Lotus engineers have carefully modified the powerplant with their own ETCS-i Electronic Throttle Control System and Lotus designed and developed engine management system, which produces 206kW and 350Nm of torque, along with that special Lotus driving experience.

But it’s the exhaust note from the bespoke titanium tailpipe that will have you drooling like an infant, and wishing you had never bothered to switch on the high-end Alpine Imprint audio system.

As comfortable as it is riding shotgun in the Evora, and it is both comfortable and surprisingly roomy, the only place to be in a Lotus is behind the wheel.

At 1382 kilograms, it might be significantly heavier than any other Lotus in the stable, but in keeping with the Chapman edict of ‘performance through light weight’ the heart of Evora’s performance is its power to weight ratio.

That’s probably why I’m griping a beautifully forged super-light, flat-bottomed magnesium steering wheel, and why the entire three-piece aluminium chassis weighs just 200 kilos.

Steering response and accuracy is not quite as sharp as the stripped out Elise or Exige, due to the hydraulic power assistance (a first for the current Lotus stable) but the moment you come across a naturally made chicane, you know you're driving a precision instrument capable of dissecting a winding road like no other 2+2 could ever hope to do.

From the outside, you would be hard pressed picking the Evora as a four seater. It has all the design hallmarks of a purpose built supercar. The fact is, you can also buy the car as a 2+0, which removes the rear seats and replaces them with a parcel shelf. I guess it comes down to kids or no kids.

I’m blasting through this snake like section and there’s almost no need to drop down from fifth gear, there’s just so much torque on tap in the higher gear ratios, meaning throttle response is instantaneous.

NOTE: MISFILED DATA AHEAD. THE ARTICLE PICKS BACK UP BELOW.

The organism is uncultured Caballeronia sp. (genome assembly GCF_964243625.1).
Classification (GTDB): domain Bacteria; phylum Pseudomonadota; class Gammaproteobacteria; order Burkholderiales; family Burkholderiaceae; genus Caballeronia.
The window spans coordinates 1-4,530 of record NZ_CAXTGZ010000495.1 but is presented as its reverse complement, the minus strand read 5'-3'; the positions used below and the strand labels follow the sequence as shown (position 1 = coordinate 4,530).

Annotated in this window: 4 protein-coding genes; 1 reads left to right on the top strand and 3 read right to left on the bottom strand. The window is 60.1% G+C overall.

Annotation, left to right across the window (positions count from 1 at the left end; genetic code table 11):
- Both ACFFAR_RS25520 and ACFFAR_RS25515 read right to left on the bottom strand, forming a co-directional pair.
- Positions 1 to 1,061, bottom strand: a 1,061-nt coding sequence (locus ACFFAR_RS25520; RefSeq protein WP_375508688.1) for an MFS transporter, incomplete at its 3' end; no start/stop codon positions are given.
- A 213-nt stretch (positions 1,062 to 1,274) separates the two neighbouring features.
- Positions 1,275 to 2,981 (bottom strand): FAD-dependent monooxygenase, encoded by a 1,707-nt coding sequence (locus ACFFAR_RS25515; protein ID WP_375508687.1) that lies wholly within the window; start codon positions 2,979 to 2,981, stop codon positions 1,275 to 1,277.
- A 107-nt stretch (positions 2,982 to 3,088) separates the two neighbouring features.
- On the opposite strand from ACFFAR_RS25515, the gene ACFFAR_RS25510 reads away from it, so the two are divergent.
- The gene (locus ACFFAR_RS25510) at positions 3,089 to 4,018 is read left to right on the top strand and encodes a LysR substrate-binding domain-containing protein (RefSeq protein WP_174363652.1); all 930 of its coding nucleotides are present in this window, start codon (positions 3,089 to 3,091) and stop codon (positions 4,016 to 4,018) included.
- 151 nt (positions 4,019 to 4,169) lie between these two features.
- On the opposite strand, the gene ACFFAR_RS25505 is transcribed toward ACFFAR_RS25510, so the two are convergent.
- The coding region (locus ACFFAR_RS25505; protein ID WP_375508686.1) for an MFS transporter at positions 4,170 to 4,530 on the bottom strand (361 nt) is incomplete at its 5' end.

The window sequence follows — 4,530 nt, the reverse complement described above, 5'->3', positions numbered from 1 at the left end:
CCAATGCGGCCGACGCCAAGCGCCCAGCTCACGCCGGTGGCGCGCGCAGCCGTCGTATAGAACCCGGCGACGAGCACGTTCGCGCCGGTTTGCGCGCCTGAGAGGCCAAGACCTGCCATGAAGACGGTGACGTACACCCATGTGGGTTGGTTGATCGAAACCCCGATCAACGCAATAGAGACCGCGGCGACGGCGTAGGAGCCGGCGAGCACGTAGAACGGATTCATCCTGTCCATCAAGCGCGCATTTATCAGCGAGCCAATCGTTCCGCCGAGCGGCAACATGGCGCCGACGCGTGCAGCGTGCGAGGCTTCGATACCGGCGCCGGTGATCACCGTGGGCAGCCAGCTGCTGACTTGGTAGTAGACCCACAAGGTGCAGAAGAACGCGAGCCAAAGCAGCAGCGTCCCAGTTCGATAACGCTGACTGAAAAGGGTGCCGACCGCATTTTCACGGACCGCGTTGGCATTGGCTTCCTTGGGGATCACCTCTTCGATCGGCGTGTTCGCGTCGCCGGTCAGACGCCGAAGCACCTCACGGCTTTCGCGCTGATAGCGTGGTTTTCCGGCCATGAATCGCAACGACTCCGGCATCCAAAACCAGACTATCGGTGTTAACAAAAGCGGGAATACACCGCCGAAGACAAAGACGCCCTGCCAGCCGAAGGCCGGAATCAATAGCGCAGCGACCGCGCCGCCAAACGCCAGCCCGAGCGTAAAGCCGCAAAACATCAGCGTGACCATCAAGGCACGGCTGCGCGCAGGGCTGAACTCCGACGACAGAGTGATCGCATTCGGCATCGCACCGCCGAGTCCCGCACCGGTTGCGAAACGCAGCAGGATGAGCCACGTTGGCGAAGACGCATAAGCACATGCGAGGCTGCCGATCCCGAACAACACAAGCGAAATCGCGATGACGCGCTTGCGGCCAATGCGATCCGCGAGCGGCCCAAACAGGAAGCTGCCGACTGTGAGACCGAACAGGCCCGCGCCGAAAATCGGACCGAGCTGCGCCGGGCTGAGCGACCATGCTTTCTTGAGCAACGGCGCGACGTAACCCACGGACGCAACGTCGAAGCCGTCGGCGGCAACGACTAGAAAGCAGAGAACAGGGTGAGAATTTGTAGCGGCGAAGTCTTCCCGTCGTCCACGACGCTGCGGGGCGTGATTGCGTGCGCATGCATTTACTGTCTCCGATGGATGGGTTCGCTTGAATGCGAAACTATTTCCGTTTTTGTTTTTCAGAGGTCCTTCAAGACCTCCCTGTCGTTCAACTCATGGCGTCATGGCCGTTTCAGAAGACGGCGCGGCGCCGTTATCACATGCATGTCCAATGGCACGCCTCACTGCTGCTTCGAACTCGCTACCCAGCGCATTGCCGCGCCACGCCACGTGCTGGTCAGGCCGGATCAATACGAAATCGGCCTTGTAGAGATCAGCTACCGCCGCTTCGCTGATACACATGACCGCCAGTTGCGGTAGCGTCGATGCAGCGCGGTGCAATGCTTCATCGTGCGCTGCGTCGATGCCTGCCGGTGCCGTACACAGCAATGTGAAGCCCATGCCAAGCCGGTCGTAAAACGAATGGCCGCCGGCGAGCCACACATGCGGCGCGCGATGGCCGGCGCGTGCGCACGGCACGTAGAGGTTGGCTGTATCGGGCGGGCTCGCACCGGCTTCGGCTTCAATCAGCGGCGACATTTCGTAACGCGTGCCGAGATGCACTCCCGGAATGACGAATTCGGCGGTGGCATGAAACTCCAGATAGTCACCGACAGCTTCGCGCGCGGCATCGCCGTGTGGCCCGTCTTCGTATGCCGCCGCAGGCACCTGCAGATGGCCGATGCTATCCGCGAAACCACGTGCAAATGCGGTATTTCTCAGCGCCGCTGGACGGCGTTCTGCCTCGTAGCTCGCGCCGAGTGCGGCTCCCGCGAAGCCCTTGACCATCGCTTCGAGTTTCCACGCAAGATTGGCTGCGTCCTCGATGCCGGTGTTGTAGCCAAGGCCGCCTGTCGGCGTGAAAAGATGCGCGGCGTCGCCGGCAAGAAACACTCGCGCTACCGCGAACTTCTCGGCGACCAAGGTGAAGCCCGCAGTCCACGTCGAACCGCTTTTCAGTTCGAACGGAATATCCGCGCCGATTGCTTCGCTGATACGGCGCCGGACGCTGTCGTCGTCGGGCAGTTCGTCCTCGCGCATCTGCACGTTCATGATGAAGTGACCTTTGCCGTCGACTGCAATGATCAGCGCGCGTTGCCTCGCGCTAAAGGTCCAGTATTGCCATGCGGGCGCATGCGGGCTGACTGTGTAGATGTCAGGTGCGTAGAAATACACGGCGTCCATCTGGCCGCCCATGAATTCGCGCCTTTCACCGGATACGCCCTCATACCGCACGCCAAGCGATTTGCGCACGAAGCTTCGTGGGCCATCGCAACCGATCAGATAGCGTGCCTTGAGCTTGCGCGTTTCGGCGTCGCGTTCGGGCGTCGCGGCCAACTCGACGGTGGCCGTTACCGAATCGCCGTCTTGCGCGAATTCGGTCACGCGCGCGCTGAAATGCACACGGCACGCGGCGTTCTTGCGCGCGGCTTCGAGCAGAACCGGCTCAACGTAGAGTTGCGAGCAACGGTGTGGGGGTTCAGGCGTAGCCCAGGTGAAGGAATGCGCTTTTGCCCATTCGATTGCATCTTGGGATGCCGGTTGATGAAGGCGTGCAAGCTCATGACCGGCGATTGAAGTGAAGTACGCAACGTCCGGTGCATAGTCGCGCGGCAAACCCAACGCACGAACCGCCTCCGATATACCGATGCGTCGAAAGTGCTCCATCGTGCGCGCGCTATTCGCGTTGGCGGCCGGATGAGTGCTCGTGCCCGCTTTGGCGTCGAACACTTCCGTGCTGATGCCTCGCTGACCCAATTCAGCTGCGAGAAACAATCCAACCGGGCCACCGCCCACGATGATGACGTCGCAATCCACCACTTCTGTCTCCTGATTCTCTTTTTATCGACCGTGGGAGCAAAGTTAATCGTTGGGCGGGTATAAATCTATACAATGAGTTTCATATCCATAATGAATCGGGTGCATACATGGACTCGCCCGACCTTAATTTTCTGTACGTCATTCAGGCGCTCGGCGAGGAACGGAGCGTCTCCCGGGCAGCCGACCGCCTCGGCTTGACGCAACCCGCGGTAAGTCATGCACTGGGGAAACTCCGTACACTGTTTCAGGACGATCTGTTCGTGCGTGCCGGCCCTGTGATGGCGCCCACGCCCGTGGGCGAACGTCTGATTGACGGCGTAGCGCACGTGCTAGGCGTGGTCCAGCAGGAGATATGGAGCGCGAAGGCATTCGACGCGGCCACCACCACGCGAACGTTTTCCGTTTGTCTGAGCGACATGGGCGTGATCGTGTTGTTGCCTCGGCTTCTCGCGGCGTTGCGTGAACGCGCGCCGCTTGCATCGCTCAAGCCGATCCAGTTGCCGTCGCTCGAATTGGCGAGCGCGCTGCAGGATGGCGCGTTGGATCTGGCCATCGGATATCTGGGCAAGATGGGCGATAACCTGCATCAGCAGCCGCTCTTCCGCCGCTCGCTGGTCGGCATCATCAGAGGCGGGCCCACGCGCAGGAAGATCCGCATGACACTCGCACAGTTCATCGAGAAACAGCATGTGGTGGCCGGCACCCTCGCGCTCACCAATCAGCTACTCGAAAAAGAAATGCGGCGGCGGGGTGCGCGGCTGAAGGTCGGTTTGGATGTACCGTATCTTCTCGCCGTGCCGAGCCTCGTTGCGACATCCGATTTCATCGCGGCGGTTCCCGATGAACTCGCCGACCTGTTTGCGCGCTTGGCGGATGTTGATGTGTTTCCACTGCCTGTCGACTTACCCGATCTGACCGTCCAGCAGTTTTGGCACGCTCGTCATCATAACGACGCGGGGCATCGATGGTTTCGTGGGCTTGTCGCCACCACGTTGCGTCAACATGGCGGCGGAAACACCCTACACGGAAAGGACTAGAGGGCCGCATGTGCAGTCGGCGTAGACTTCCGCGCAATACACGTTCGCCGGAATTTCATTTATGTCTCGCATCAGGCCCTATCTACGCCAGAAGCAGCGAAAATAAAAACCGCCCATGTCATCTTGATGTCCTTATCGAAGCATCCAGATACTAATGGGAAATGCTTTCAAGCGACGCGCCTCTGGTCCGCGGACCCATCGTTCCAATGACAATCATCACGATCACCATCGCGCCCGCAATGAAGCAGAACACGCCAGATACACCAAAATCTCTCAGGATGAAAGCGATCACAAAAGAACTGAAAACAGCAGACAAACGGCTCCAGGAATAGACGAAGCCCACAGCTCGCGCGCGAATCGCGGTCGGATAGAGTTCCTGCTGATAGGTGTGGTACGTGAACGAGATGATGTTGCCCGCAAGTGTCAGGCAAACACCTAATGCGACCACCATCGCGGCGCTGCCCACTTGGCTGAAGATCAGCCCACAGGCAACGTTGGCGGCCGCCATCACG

Point-to-point, the Evora is very quick and very agile. But when you factor in the car’s vice-like grip and stability through corners and at considerable pace, it feels considerably faster than its 0-100km/h published sprint time of 5.1 seconds.

Grip is maintained even when punching hard out of corners, due mostly to the Evora’s Electronic Differential Lock although; the traction control system on board this car, allows some mild rear wheel slip before the electronic nannies take charge.

I’m also astonished at how calmly the car copes with speed on rubbish roads, you can feel the extra stiffness in the chassis (that’s one and half times that of the Elise) but the forged aluminium double wishbones working in concert with the Lotus tuned Eibach springs and Bilstein dampers, offer nothing but a compliant ride, no matter hard you push the car.

The optional six-speed close ratio gearbox is a treat, and well worth the extra coin if you intend mixing it up with other like-minded enthusiasts during the occasional track day.

Once we hit the steep descents in the heart of the Southern Highlands, the Lotus AP Racing four-pot calipers and cross-drilled brake discs started working their magic with race car like stopping power and zero fade.

The other equally beneficial bi-product of effective power to weight management is fuel economy, and here is where the Evora should triumph over other sports car manufacturers.

Combined fuel consumption is said to be as low as 8.7l/100km (32.5 mpg) with highway cruising at 6.5l/100km.

The Evora is shod with Pirelli’s premium performance road going PZero tyres, despite the fact much of the car’s testing was on Yokohama Advans. Wheels are split sizes at 18-inch up front, and 19-inch down the back.

Driving back to Sydney on the freeway was more like riding in a sophisticated Grand Tourer than a highly capable sports car, and is testament to the quality of the engineering and the substantail development and testing schedule of this defining sports car.

The options list for the Evora is extensive although, several options packages including; the Sports Upgrade Pack, Premium Upgrade Pack, and Tech Upgrade Pack, bundle the individual features well enough.

The Evora will be available through the premium Lotus dealer network including, the Trivett Group in Sydney, Barbagallo Sport in Perth, Euromarque in Brisbane, Zagame Automotive Group in Melbourne, and Prestige Walkerville in Adelaide.

Lotus Evora prices:

  • 2+0 Configuration: $149,990
  • 2+2 Configuration: $156,990

The Lotus Evora is available in 20 superb exterior and four interior colour trim choices.